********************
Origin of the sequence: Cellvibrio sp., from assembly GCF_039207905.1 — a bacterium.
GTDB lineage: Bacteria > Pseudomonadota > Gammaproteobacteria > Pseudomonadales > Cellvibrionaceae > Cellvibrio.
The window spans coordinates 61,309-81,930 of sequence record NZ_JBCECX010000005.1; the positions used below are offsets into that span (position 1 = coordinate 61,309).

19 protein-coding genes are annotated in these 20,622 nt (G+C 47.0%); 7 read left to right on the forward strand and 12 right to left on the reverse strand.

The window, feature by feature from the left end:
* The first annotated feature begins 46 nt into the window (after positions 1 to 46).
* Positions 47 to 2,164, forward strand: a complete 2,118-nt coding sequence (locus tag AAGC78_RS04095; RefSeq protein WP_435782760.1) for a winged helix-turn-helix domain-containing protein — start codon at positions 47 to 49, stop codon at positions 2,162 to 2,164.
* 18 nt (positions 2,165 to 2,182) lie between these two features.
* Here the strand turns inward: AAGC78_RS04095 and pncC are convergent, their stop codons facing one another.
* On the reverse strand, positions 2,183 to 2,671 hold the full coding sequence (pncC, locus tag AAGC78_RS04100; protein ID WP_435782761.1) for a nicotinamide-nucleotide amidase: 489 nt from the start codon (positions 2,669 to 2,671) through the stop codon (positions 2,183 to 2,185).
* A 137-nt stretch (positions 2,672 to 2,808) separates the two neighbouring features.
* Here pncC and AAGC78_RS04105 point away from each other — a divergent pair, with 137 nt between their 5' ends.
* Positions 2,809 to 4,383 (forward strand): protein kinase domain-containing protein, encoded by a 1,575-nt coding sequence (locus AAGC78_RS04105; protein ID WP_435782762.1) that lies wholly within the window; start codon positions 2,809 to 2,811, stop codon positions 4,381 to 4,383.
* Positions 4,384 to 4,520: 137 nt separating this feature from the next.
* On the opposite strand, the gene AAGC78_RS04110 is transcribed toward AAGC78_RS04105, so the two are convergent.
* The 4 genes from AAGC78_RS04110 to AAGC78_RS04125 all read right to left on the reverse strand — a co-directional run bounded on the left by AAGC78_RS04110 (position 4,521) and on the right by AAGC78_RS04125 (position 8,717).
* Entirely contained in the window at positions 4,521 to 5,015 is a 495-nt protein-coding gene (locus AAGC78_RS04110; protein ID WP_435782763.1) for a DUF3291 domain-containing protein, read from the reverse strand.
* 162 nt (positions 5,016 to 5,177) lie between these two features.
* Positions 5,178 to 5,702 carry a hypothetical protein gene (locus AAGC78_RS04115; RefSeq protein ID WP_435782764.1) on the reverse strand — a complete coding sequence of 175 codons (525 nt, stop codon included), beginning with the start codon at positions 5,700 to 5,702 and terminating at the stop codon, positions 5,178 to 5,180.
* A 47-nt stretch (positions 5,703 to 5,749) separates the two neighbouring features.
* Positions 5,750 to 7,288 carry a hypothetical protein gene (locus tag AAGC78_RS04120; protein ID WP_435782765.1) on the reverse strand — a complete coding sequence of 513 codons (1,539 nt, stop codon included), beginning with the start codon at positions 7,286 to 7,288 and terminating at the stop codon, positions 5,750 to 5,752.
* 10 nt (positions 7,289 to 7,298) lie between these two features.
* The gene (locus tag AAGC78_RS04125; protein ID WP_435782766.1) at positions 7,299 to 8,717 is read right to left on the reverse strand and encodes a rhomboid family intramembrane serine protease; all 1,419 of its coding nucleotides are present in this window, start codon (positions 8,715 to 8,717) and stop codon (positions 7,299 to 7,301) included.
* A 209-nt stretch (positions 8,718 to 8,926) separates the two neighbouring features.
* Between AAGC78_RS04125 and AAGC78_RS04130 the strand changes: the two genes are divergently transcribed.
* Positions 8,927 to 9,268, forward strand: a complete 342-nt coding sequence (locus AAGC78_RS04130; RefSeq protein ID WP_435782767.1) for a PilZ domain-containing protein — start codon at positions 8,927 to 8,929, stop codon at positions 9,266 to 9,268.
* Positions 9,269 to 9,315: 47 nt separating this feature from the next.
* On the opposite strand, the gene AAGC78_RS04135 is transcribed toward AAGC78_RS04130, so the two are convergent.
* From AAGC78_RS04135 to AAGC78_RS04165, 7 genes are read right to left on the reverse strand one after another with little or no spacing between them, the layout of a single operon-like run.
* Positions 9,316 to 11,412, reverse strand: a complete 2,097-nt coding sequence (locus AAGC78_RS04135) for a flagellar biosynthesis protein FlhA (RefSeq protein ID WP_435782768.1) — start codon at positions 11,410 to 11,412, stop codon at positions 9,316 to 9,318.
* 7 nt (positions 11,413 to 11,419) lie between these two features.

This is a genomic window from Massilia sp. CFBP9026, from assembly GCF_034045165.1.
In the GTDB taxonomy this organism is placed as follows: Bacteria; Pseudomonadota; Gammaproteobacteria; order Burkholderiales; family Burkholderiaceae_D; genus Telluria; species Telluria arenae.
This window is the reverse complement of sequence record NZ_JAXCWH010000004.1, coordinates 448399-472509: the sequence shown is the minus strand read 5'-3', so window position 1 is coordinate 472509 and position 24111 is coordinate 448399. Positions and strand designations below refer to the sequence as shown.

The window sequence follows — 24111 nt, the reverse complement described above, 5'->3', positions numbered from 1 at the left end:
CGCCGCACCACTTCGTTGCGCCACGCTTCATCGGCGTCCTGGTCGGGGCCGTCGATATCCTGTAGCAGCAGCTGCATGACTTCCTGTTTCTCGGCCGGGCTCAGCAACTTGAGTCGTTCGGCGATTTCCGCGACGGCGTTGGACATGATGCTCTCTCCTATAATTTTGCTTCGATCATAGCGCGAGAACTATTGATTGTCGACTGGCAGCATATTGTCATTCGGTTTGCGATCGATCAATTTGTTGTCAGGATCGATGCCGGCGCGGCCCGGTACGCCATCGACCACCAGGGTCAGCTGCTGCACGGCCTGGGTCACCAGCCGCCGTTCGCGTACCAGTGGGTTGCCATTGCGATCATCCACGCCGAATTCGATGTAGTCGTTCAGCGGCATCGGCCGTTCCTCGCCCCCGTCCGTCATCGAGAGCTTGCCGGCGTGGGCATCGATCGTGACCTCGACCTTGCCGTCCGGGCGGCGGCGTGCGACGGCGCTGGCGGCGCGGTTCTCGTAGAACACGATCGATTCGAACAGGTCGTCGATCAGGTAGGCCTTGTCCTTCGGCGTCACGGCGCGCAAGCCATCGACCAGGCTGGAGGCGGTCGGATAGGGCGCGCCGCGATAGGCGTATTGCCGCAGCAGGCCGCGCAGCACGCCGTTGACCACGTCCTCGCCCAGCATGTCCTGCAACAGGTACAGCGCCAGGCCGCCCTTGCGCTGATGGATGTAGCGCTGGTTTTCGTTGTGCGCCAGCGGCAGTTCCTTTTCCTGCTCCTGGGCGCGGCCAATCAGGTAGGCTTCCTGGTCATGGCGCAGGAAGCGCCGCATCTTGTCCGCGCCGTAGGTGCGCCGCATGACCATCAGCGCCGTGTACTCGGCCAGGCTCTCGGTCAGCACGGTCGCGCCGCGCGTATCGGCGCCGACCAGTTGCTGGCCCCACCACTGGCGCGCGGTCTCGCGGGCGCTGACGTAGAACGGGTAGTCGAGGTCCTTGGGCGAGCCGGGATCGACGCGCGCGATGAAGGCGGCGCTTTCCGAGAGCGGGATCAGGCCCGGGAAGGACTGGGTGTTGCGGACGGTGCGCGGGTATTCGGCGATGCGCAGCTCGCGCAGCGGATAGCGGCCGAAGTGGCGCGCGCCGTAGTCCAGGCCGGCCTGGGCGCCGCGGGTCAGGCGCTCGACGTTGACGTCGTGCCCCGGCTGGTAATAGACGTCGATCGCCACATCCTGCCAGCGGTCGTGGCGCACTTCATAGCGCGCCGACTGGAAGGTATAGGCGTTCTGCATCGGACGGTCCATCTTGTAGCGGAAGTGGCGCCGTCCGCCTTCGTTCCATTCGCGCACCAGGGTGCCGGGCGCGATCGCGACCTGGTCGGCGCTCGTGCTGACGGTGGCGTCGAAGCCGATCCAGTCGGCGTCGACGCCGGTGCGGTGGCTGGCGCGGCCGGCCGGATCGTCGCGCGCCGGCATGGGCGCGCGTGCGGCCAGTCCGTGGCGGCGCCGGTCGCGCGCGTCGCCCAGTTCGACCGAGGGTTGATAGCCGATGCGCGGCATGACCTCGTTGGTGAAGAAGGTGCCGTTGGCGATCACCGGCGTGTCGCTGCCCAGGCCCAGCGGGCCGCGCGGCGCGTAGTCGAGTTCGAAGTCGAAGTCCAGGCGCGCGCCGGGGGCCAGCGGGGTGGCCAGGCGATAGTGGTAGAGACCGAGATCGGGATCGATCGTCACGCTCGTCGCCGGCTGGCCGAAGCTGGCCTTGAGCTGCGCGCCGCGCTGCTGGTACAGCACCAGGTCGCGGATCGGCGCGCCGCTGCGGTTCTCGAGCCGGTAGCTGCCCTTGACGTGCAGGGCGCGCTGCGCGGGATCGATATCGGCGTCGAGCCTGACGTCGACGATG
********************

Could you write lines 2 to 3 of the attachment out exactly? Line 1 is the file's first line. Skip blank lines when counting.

GTDB lineage: Bacteria > Pseudomonadota > Gammaproteobacteria > Pseudomonadales > Cellvibrionaceae > Cellvibrio.
The window spans coordinates 61,309-81,930 of sequence record NZ_JBCECX010000005.1; the positions used below are offsets into that span (position 1 = coordinate 61,309).